GINX: I’ll be damned.
ODIN: And you know stockings?
ODIN: Well, I used to tell the children of Scandinavia to put out sugar cubes for my horse to eat this time of year, because I always scheduled a trip through there. And I had them do it overnight so I wouldn’t have to see them, since it was back in the days when I didn’t want all the attention I was getting. I would reward them with candy in their socks. What they didn’t know is, my horse eats sugar and shits candy.
GINX: That’s... kind of messed up.
ODIN: It’s perfectly safe.
GINX: Yeah but... your horse craps candy? That’s weird enough, but you would leave it for children to eat?
ODIN: Oh please. It’s cleaner than most of the garbage that is mass produced in factories today. It sure as hell had no high fructose corn syrup in it.
GINX: So, what about the milk and cookies of today?
ODIN: Like I said, there is no Santa Claus. The parents are taking a bite from the cookie and drinking half the milk.
GINX: Oh, right.
ODIN: Still, I don’t regret the Christmas tradition I started. The gift-giving in particular is great for businesses. I’m a huge believer in capitalism.
GINX: I guess we’re going to have to agree to disagree on that.
ODIN: Oh please. If you’re such a commie, why do you hate Yahweh so much?
ODIN: Yahweh is a huge communist. He goes around telling people it’s easier for a camel to pass through the eye of a needle than for a rich man to enter the kingdom of heaven, that you should sell all your possessions and give the money to the poor, even his early church functioned as a collective, pooling their money together as a group.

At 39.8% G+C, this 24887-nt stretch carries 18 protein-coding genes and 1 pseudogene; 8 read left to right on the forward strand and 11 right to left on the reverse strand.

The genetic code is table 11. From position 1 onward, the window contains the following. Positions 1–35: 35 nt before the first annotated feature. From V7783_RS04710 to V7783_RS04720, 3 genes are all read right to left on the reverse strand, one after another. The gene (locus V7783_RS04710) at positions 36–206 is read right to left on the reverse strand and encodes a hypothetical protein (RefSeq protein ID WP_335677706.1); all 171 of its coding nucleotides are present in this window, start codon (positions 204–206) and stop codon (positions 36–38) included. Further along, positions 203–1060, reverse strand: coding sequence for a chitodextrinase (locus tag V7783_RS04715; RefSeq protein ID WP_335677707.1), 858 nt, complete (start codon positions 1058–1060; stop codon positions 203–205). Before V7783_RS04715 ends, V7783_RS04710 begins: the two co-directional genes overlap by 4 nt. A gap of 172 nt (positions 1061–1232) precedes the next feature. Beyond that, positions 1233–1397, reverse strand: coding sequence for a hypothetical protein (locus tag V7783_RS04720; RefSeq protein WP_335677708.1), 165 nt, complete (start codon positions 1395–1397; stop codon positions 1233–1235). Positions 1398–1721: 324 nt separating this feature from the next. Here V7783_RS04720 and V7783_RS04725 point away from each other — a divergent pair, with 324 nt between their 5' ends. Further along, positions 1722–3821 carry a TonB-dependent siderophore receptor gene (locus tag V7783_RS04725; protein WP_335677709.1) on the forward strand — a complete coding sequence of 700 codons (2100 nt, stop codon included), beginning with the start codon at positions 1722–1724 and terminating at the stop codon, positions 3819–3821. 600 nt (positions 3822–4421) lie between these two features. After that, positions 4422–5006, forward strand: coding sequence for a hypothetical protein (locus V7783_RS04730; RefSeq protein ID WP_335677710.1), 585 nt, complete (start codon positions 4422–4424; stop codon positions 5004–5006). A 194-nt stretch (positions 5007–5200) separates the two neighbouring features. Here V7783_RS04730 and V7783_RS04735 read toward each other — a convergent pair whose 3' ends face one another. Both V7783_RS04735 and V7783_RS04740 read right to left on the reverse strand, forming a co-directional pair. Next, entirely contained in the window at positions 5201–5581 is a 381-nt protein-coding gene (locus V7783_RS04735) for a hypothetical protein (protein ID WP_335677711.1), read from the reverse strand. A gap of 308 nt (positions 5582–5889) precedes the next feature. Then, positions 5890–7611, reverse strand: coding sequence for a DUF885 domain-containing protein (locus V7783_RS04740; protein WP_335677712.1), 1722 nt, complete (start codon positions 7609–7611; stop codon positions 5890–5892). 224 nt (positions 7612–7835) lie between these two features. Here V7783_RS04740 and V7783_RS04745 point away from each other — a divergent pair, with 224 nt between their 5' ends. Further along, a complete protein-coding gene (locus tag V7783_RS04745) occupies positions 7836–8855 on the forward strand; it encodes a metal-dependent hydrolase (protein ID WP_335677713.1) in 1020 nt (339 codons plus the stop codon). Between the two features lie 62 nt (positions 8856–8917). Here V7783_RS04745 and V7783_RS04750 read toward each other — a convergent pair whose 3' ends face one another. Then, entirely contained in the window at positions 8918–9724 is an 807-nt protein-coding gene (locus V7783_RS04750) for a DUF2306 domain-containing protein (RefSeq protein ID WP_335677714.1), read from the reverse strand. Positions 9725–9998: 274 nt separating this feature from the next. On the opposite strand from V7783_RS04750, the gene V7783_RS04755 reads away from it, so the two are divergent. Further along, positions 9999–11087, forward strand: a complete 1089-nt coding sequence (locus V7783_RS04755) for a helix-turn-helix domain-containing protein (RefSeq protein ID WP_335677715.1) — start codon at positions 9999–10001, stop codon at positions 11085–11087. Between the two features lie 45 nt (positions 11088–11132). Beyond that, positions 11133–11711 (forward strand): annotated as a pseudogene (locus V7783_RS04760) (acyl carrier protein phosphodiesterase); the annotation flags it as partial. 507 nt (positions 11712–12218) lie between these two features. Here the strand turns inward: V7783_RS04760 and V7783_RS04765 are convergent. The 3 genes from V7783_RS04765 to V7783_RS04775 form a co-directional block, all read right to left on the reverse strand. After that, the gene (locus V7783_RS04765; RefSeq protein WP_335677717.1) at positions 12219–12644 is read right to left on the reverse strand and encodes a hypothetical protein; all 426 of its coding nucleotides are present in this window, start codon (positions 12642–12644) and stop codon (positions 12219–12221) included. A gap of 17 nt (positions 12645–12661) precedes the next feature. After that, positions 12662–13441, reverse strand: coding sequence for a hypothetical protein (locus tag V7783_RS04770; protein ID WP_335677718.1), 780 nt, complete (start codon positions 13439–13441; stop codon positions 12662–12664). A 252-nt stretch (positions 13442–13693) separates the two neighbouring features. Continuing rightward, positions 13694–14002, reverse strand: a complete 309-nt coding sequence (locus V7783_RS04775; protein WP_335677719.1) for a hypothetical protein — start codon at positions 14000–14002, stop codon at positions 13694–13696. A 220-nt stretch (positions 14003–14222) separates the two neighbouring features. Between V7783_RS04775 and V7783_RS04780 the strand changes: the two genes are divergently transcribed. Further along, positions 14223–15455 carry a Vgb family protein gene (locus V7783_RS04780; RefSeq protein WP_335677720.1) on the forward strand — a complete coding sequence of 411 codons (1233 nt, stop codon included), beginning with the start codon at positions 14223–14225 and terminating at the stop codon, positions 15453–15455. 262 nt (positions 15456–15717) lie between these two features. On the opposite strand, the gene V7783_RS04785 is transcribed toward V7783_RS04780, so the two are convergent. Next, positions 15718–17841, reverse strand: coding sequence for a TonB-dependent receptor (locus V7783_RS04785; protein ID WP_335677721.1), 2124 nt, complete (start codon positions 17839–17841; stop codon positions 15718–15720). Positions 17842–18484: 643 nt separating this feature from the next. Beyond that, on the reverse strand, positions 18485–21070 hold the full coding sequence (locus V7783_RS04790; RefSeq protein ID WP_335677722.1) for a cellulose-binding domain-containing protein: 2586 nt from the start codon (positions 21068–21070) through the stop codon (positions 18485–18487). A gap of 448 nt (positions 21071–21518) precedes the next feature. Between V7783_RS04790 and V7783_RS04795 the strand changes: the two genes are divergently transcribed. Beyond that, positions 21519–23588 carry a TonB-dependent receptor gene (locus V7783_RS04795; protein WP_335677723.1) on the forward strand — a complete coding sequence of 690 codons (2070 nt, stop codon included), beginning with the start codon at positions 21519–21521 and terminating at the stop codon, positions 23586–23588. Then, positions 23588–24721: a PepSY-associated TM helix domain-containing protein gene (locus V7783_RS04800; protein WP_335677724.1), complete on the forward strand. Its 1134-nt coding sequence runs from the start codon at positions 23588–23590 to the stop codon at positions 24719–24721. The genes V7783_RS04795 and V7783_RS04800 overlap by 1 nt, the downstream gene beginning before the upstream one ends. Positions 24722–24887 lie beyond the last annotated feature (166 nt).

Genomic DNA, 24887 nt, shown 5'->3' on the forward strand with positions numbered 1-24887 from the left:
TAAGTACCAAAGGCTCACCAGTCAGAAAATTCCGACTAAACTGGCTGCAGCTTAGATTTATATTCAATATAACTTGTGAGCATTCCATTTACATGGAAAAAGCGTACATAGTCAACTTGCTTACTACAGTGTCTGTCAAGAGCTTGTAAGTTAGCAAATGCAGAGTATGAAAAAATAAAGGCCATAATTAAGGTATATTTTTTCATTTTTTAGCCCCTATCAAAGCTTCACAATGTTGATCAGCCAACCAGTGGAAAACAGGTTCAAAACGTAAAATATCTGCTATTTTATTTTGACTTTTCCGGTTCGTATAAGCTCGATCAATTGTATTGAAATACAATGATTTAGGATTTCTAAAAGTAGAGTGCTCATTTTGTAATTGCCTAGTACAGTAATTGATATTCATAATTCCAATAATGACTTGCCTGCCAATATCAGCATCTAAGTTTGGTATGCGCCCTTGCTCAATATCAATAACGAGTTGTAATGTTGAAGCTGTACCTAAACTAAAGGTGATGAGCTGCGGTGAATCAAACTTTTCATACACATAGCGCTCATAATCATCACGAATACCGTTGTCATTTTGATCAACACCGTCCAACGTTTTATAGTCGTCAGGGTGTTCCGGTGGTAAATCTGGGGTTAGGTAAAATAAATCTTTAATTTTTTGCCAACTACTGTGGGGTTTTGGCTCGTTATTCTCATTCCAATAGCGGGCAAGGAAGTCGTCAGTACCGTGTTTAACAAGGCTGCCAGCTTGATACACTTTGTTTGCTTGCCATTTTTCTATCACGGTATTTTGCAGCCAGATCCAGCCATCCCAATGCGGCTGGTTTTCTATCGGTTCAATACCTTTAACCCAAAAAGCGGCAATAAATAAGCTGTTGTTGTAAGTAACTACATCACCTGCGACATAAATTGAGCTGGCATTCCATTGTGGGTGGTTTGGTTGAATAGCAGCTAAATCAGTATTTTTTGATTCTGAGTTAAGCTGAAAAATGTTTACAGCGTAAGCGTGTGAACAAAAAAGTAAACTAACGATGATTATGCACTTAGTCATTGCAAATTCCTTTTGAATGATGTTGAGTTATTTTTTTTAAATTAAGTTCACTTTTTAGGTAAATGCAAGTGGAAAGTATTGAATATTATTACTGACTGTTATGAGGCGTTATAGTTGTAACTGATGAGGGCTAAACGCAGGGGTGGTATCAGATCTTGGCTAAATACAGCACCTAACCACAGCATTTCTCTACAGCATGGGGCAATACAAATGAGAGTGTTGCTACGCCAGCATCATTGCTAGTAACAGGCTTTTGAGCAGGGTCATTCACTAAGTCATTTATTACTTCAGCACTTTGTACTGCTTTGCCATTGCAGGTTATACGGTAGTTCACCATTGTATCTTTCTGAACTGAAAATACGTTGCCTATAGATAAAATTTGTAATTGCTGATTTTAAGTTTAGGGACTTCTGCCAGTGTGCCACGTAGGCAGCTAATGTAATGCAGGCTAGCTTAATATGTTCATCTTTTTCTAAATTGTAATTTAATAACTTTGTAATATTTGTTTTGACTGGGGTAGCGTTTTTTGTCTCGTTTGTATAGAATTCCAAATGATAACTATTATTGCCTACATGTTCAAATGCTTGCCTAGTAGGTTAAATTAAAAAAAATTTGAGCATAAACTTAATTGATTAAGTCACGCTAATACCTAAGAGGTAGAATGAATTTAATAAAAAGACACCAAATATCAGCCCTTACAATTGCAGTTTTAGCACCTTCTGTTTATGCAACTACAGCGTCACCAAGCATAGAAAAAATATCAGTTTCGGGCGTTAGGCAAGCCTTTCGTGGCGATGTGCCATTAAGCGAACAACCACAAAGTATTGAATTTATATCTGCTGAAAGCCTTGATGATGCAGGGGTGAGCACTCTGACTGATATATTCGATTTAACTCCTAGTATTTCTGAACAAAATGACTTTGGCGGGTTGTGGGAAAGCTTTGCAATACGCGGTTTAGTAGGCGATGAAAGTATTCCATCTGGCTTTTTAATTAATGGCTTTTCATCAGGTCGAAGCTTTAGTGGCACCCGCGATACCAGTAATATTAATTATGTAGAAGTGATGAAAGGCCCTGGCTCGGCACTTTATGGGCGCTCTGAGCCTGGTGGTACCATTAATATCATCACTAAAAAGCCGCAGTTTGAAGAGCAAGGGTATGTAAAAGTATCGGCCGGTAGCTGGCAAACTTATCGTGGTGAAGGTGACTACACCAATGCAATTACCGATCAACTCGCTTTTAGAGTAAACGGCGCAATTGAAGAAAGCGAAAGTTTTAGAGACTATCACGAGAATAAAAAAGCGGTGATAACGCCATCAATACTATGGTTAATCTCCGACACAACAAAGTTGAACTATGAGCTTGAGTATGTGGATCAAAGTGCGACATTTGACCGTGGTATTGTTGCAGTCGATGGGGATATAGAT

GINX: Maybe Yahweh is a communist, but I don’t believe those things either, and I certainly don’t hate gay people or think women are inferior or that belief in Yahweh is the most important thing in the world. I’m certainly not a collectivist, either. I think people should be allowed to have wealth, just not so much that their children and children’s children never have to lift a finger and do anything while other people work two jobs and can’t even get by.
ODIN: Well, you just don’t see it like I do.
GINX: How do you see it?
ODIN: I see those rich spoiled snobs as marks.
ODIN: The rich are ripe for the picking. They’re arrogant, ignorant and soft, which is the perfect recipe for exploitation.
GINX: Let me get this straight... rich people exploit the poor, so I should then turn around and exploit the rich?
ODIN: The rich don’t exploit the poor. If you exploit the poor, all you can ever get is what they have, which is basically nothing. You have to exploit people who have something if you ever want anything.
GINX: Why do you have to exploit people at all?
ODIN: You don’t have to, especially if mediocrity is acceptable to you.
GINX: Maybe that’s why I will never be a god, I just can’t bring myself to exploit people.
ODIN: Don’t kid yourself. Even if you learned how to exploit people, you’ll still never be more than a branch on someone’s family tree.
GINX: And you’d still trade places with me if you could?
ODIN: In a heart beat.
GINX: That’s a lot to think about. I don’t know what to say.
ODIN: Then don’t ruin the moment. I’ll talk to you again later.